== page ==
Destroyer/Edge of Sanity Double-Feature

 Destroyer/Edge of Sanity Double-Feature

 Destroyer/Edge of Sanity Double-Feature

 Destroyer/Edge of Sanity Double-Feature

 Destroyer/Edge of Sanity Double-Feature


Destroyer/Edge of Sanity Double-Feature

Edge of Sanity

(1989)
After a lab experiment unleashes mysterious fumes, Dr. Henry Jekyll (Anthony Perkins) undergoes a terrifying transformation into a savage alter ego who calls himself "Jack Hyde." Meanwhile, the depraved killer Jack the Ripper is slicing his way through the alleys of Whitechapel, leaving mutilated streetwalkers in his wake. Is there a connection between Jekyll/Hyde and Jack the Ripper? And can anyone stop his reign of terror? (From Scream Factory’s official synopsis)

Anyone buying this double-feature Blu-ray specifically as an Anthony Perkins fan will probably find Gerard Kikoine’s Edge of Sanity a more satisfying experience, because the actor isn’t relegated to a cameo appearance. This is a front and center performance – one in line with Perkins’ appearances in the Psycho sequels, Ken Russell’s Crimes of Passion (1984), Tobe Hooper’s I’m Dangerous Tonight (1990), and Petra Haffter’s A Demon in My View (1992). The veteran actor was clearly having fun hamming it up in the dual role of Jekyll, who grows from a meek doctor into an angry social anarchist, and Hyde, whose mean swagger and bursts of anger give Perkins the excuse to pull manic faces and contort his body into wild shapes. I am unaware of Kikoine’s career outside of this film and a 1990 Edgar Allan Poe adaptation called Buried Alive, which I accidentally rented once when I meant to rent Joe D’Amato’s Italian horror shocker Buio Omega (a 1979 movie that was called Buried Alive on US VHS). His work here is borderline avant-garde, dripping with even more neon, smoke, and Dutch angles than the already MTV-infused Destroyer (the late-’80sness of it all extends to the fact that Jekyll now smokes his concoction like crack, instead of drinking it). Kikoine attempts to blend this more lurid style, which normally represents Hyde’s murderous shenanigans, with the costume drama trappings of Dr. Jekyll’s mundane daylight activities. The mix does not always succeed (getting through the Jekyll scenes becomes a chore), but his efforts pay off in the long run, because the stagey, neo-gothic, ‘Victorian era meets Duran Duran music video’ look helps differentiate the film in a very busy field of Jekyll and Hyde adaptations.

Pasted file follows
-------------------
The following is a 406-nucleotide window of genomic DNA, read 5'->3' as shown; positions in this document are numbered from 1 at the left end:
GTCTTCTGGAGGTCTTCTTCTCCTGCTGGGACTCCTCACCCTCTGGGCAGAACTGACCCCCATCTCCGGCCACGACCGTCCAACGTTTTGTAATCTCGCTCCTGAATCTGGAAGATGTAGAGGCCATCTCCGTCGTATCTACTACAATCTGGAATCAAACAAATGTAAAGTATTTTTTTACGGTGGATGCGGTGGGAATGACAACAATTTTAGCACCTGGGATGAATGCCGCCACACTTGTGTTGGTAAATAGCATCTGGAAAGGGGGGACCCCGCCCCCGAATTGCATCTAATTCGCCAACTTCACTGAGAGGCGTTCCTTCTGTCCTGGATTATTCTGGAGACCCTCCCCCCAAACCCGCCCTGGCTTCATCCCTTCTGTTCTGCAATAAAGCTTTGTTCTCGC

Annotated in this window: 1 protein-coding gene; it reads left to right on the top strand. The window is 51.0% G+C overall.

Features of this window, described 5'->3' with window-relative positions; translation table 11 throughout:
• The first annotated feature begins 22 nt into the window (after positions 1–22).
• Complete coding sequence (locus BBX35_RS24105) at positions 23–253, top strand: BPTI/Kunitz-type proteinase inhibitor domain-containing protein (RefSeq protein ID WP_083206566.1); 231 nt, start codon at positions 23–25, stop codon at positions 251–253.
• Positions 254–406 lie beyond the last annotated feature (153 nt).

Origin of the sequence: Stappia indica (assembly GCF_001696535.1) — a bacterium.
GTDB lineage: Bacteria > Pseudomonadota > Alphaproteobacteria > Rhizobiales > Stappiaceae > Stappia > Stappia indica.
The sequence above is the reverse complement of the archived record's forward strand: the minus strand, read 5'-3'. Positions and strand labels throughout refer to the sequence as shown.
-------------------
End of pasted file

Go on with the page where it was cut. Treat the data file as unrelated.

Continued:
Edge of Sanity was a semi-rarity in that it was released on VHS in both R-rated and unrated tapes. According to my completely unscientific, anecdotal research, the unrated version was actually more common and the R-rated version was made exclusively for Blockbuster Video rental. In the digital age, the R-rated cut has basically been erased, because every available DVD (all of which have been released via MGM), as well as this Blu-ray debut, have been uncut. I assume that the ratings issues sprung less from the actual gore content and more from the kinky and cruel tone of the film’s sexual violence (sure enough, this [url=http://www.movie-censorship.com/report.php?ID=9...]breakdown of the cuts seem to lean towards censoring sex over violence). The gory moments mostly pertain to the aftereffects of Hyde’s throat-slashing attacks, along with a squirm-inducing cataract removal (the second I’ve seen this week, following Death Walks in High Heels!).

The fact that this hasn’t been designated as a new transfer by Scream’s press release makes me assume that it is a less-compressed version of the HD transfer that, if memory serves, made the rounds on Netflix pretty recently. The good news is that there doesn’t seem to have been any need for a remaster, because this 1.85:1, 1080p transfer looks just fine. It appears that cramming two films onto a single disc caused a bit of compression, but grain appears mostly accurate (aside from occasional CRT noise), details are tight, and gradations don’t feature posterization problems. Most importantly, Kikoine and cinematographer Tony Spratling’s lurid colours are quite vivid. The blazing pinks and reds pop beautifully off of the electric blue and purple backgrounds. Black levels are deep without a lot of crush and the occasionally natural hue (usually a skin tone) appears relatively neutral, if not a hair plasticy due to the shine of the heavier highlights used during darker shots. Edge of Sanity also comes fitted with a stereo 2.0 DTS-HD Master Audio soundtrack. Again, the ghost center channel’s dialogue and incidental effects are too quiet compared to the stereo-infused music and more stylized sound design. Frédéric Talgorn, who made his debut as a film composer for this film, supplies a rich and evocative symphonic score that gives the production a nice, dramatic edge.

Again, the only extra is a trailer.

 Destroyer/Edge of Sanity Double-Feature

 Destroyer/Edge of Sanity Double-Feature

 Destroyer/Edge of Sanity Double-Feature

 Destroyer/Edge of Sanity Double-Feature

 Destroyer/Edge of Sanity Double-Feature

* Note: The above images are taken from the Blu-ray and resized for the page. Full-resolution captures are available by clicking individual images, but due to .jpg compression they are not necessarily representative of the quality of the transfer.